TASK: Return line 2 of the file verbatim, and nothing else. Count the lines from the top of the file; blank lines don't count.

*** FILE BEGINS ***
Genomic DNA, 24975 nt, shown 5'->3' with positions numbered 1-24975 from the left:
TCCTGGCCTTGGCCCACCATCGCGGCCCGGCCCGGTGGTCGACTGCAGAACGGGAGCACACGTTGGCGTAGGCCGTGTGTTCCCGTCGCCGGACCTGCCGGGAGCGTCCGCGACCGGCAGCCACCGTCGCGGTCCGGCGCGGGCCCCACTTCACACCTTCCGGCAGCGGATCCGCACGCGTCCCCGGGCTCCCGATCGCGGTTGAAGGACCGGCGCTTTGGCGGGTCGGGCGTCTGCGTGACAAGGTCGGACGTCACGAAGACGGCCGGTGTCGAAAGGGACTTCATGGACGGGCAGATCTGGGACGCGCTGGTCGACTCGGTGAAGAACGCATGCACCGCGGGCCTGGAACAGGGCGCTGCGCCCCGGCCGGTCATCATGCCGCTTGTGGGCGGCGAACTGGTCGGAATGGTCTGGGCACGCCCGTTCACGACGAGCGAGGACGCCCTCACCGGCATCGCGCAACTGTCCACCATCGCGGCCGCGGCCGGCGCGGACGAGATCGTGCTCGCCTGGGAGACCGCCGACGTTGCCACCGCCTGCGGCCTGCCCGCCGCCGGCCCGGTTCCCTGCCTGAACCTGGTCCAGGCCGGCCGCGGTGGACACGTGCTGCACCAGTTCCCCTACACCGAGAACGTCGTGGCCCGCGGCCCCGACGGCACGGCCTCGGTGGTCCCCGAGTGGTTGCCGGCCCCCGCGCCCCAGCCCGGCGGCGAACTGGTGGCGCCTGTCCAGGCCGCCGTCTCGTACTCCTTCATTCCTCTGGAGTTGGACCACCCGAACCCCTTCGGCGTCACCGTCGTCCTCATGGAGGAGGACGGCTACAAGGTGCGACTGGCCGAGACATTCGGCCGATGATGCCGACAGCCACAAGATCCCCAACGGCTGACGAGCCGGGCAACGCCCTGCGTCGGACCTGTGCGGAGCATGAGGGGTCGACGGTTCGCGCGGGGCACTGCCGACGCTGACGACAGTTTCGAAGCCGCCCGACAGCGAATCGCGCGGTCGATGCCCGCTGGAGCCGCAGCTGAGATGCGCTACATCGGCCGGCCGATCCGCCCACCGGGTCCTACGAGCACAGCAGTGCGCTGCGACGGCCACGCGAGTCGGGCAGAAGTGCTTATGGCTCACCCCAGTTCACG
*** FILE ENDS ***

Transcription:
TCCTGGCCTTGGCCCACCATCGCGGCCCGGCCCGGTGGTCGACTGCAGAACGGGAGCACACGTTGGCGTAGGCCGTGTGTTCCCGTCGCCGGACCTGCCGGGAGCGTCCGCGACCGGCAGCCACCGTCGCGGTCCGGCGCGGGCCCCACTTCACACCTTCCGGCAGCGGATCCGCACGCGTCCCCGGGCTCCCGATCGCGGTTGAAGGACCGGCGCTTTGGCGGGTCGGGCGTCTGCGTGACAAGGTCGGACGTCACGAAGACGGCCGGTGTCGAAAGGGACTTCATGGACGGGCAGATCTGGGACGCGCTGGTCGACTCGGTGAAGAACGCATGCACCGCGGGCCTGGAACAGGGCGCTGCGCCCCGGCCGGTCATCATGCCGCTTGTGGGCGGCGAACTGGTCGGAATGGTCTGGGCACGCCCGTTCACGACGAGCGAGGACGCCCTCACCGGCATCGCGCAACTGTCCACCATCGCGGCCGCGGCCGGCGCGGACGAGATCGTGCTCGCCTGGGAGACCGCCGACGTTGCCACCGCCTGCGGCCTGCCCGCCGCCGGCCCGGTTCCCTGCCTGAACCTGGTCCAGGCCGGCCGCGGTGGACACGTGCTGCACCAGTTCCCCTACACCGAGAACGTCGTGGCCCGCGGCCCCGACGGCACGGCCTCGGTGGTCCCCGAGTGGTTGCCGGCCCCCGCGCCCCAGCCCGGCGGCGAACTGGTGGCGCCTGTCCAGGCCGCCGTCTCGTACTCCTTCATTCCTCTGGAGTTGGACCACCCGAACCCCTTCGGCGTCACCGTCGTCCTCATGGAGGAGGACGGCTACAAGGTGCGACTGGCCGAGACATTCGGCCGATGATGCCGACAGCCACAAGATCCCCAACGGCTGACGAGCCGGGCAACGCCCTGCGTCGGACCTGTGCGGAGCATGAGGGGTCGACGGTTCGCGCGGGGCACTGCCGACGCTGACGACAGTTTCGAAGCCGCCCGACAGCGAATCGCGCGGTCGATGCCCGCTGGAGCCGCAGCTGAGATGCGCTACATCGGCCGGCCGATCCGCCCACCGGGTCCTACGAGCACAGCAGTGCGCTGCGACGGCCACGCGAGTCGGGCAGAAGTGCTTATGGCTCACCCCAGTTCACG